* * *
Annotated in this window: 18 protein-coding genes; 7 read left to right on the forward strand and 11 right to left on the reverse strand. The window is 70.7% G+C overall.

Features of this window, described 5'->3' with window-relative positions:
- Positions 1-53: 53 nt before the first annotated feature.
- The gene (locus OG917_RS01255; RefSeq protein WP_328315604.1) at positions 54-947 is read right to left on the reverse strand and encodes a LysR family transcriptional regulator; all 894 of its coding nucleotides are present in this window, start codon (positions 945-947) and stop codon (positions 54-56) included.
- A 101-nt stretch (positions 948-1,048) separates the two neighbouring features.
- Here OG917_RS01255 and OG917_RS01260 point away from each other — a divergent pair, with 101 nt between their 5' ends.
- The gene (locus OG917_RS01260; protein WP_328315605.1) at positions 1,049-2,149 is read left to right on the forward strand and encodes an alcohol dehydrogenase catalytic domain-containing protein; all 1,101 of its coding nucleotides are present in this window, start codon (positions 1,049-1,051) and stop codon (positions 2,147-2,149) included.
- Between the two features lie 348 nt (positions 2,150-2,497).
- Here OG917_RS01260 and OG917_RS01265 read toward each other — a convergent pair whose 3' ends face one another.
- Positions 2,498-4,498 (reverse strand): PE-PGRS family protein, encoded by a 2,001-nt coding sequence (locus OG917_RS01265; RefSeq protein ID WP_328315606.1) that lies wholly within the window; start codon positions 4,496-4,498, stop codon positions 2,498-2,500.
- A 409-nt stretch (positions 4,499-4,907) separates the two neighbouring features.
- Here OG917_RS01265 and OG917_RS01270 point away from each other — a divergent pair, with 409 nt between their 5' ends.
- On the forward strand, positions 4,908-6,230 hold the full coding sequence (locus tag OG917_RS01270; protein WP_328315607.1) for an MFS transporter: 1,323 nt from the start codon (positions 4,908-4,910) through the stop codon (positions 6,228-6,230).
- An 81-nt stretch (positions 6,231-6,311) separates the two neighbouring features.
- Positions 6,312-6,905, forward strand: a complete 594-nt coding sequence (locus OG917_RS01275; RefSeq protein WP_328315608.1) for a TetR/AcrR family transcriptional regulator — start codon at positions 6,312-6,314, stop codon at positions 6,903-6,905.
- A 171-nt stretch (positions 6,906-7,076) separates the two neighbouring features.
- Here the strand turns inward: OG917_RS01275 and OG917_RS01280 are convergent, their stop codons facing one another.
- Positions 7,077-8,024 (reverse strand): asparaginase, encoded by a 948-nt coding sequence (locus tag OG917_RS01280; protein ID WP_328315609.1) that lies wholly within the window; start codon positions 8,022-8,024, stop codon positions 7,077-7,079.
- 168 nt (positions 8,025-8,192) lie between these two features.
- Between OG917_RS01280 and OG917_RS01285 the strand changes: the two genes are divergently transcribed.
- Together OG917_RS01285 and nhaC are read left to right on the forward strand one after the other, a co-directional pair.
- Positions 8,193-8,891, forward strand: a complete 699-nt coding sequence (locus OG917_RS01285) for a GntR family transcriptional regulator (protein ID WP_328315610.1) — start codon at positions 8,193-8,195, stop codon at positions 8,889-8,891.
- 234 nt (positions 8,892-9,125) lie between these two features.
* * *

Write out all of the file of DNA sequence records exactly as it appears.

Annotated in this window: 18 protein-coding genes; 7 read left to right on the forward strand and 11 right to left on the reverse strand. The window is 70.7% G+C overall.

Features of this window, described 5'->3' with window-relative positions:
- Positions 1-53: 53 nt before the first annotated feature.
- The gene (locus OG917_RS01255; RefSeq protein WP_328315604.1) at positions 54-947 is read right to left on the reverse strand and encodes a LysR family transcriptional regulator; all 894 of its coding nucleotides are present in this window, start codon (positions 945-947) and stop codon (positions 54-56) included.
- A 101-nt stretch (positions 948-1,048) separates the two neighbouring features.
- Here OG917_RS01255 and OG917_RS01260 point away from each other — a divergent pair, with 101 nt between their 5' ends.
- The gene (locus OG917_RS01260; protein WP_328315605.1) at positions 1,049-2,149 is read left to right on the forward strand and encodes an alcohol dehydrogenase catalytic domain-containing protein; all 1,101 of its coding nucleotides are present in this window, start codon (positions 1,049-1,051) and stop codon (positions 2,147-2,149) included.
- Between the two features lie 348 nt (positions 2,150-2,497).
- Here OG917_RS01260 and OG917_RS01265 read toward each other — a convergent pair whose 3' ends face one another.
- Positions 2,498-4,498 (reverse strand): PE-PGRS family protein, encoded by a 2,001-nt coding sequence (locus OG917_RS01265; RefSeq protein ID WP_328315606.1) that lies wholly within the window; start codon positions 4,496-4,498, stop codon positions 2,498-2,500.
- A 409-nt stretch (positions 4,499-4,907) separates the two neighbouring features.
- Here OG917_RS01265 and OG917_RS01270 point away from each other — a divergent pair, with 409 nt between their 5' ends.
- On the forward strand, positions 4,908-6,230 hold the full coding sequence (locus tag OG917_RS01270; protein WP_328315607.1) for an MFS transporter: 1,323 nt from the start codon (positions 4,908-4,910) through the stop codon (positions 6,228-6,230).
- An 81-nt stretch (positions 6,231-6,311) separates the two neighbouring features.
- Positions 6,312-6,905, forward strand: a complete 594-nt coding sequence (locus OG917_RS01275; RefSeq protein WP_328315608.1) for a TetR/AcrR family transcriptional regulator — start codon at positions 6,312-6,314, stop codon at positions 6,903-6,905.
- A 171-nt stretch (positions 6,906-7,076) separates the two neighbouring features.
- Here the strand turns inward: OG917_RS01275 and OG917_RS01280 are convergent, their stop codons facing one another.
- Positions 7,077-8,024 (reverse strand): asparaginase, encoded by a 948-nt coding sequence (locus tag OG917_RS01280; protein ID WP_328315609.1) that lies wholly within the window; start codon positions 8,022-8,024, stop codon positions 7,077-7,079.
- 168 nt (positions 8,025-8,192) lie between these two features.
- Between OG917_RS01280 and OG917_RS01285 the strand changes: the two genes are divergently transcribed.
- Together OG917_RS01285 and nhaC are read left to right on the forward strand one after the other, a co-directional pair.
- Positions 8,193-8,891, forward strand: a complete 699-nt coding sequence (locus OG917_RS01285) for a GntR family transcriptional regulator (protein ID WP_328315610.1) — start codon at positions 8,193-8,195, stop codon at positions 8,889-8,891.
- 234 nt (positions 8,892-9,125) lie between these two features.